There will be plenty of valid pre-draft debate as to where all of these quality running backs are ranked. Where they ultimately will be chosen however is up to the teams who draft them and the perception of success at the next level.
Let the debate begin!——————
Jeff Albrecht grew up just north of Green Bay and was lucky enough to attend some of the Lombardi Era classic games, like the 1962 championship and the Ice Bowl. Jeff went on to play HS football in the Green Bay area and College ball at UW - Stevens Point. Jeff is retired but still does some writing for his local paper. Jeff is a writer with AllGreenBayPackers.com and you can follow him on twitter at @pointerjeff .
5 thoughts on “NFL Draft Packers Prospects Profiles – Running Backs”
A bit of a difficult read. I had to parse several sentences to try to determine what you meant. Where = While? Are you suggesting that Gordon or Gurley might fall to #62? I don’t see any fullbacks included, so I assume that there will be a separate article.
However, I agree that GB might well be tempted by a RB or a WR at #30 or #62. I rather hope that TT will be tempted by a ROT at #62 or #96. It all depends on how the draft falls this year, and whether TT trades back.
To be honest, I really think TT will draft RB in this draft… Full of potential young men… Ameer Abdulah is my 1st choice if I had to gamble which RB will be picked by TT, but do not be surprised to see if GB take 2 RBs. Ameer should replace Harris (I do not know what is with him, he was so good year before injury!) and Packers will be in search for RB to replace James Starks (I also like Starks, but he has bricks instead of hands)… But, no, not RB at #30! I believe we will draft ILB round 1, OT round 2 and than RB round 3 the earliest. Also, it depends on how many compensatory picks GB will get for this year draft….
I wasn’t so clear in my comments. I think GB might well draft a RB in the 4th to 6th rounds with good receiving and blocking skills. It might be a FB. If Gordon or Gurley are available at #62 it would be hard to pass on a first round talent that is available at the end of the 2nd round, at least if TT thinks either is special. That is not how GB got such a talented roster. There are projections that over 20 RBs will make a NFL 53-man roster out of this draft class.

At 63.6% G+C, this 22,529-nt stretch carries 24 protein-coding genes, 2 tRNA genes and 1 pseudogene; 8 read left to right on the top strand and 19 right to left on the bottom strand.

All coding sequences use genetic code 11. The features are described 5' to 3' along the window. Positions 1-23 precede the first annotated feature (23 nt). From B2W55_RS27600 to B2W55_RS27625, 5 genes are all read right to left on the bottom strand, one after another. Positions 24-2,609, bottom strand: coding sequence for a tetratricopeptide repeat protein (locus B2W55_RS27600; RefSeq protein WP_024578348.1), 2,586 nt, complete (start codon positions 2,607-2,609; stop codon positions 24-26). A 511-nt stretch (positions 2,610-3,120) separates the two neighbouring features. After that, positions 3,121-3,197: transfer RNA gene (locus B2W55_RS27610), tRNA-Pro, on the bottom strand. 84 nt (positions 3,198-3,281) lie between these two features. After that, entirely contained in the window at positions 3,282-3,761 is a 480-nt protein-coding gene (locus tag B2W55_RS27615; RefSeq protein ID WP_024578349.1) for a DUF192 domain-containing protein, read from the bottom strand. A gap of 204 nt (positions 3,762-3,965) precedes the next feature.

I actually like Tevin Coleman out of Indiana. Some people draw comparisons between him and CJ Spiller (which isn’t necessarily a positive). I think he has a lot of Cobb-type qualities…maybe not the sheer quickness, but he’s the kind of guy that at this stage in his career could have an impact catching the ball and making plays in space. Abdullah also comes out like Cobb — hybrid WR/RB with quickness and skills, but not a great fit for a traditional WR or RB. Similar size and playmaking ability, but he’s had ball security issues. Maybe it’s less of an issue if he’s not toting the rock 15-20 times per game.
If Cobb goes, and given that the Packers took 3 WR last year, I wouldn’t be averse to Coleman or Abdullah in round 2 as that hybrid, multi-purpose kind of guy.
With Cobb and Bulaga all but gone in FA, no TE, and holes everywhere in the front 7 on defense, everything is on the table for FA and the draft. If TT lets both House and Williams walk in FA, this thing is going to get really crazy. Packers will have most extra cap money in NFL but a poor roster.
Comments are closed.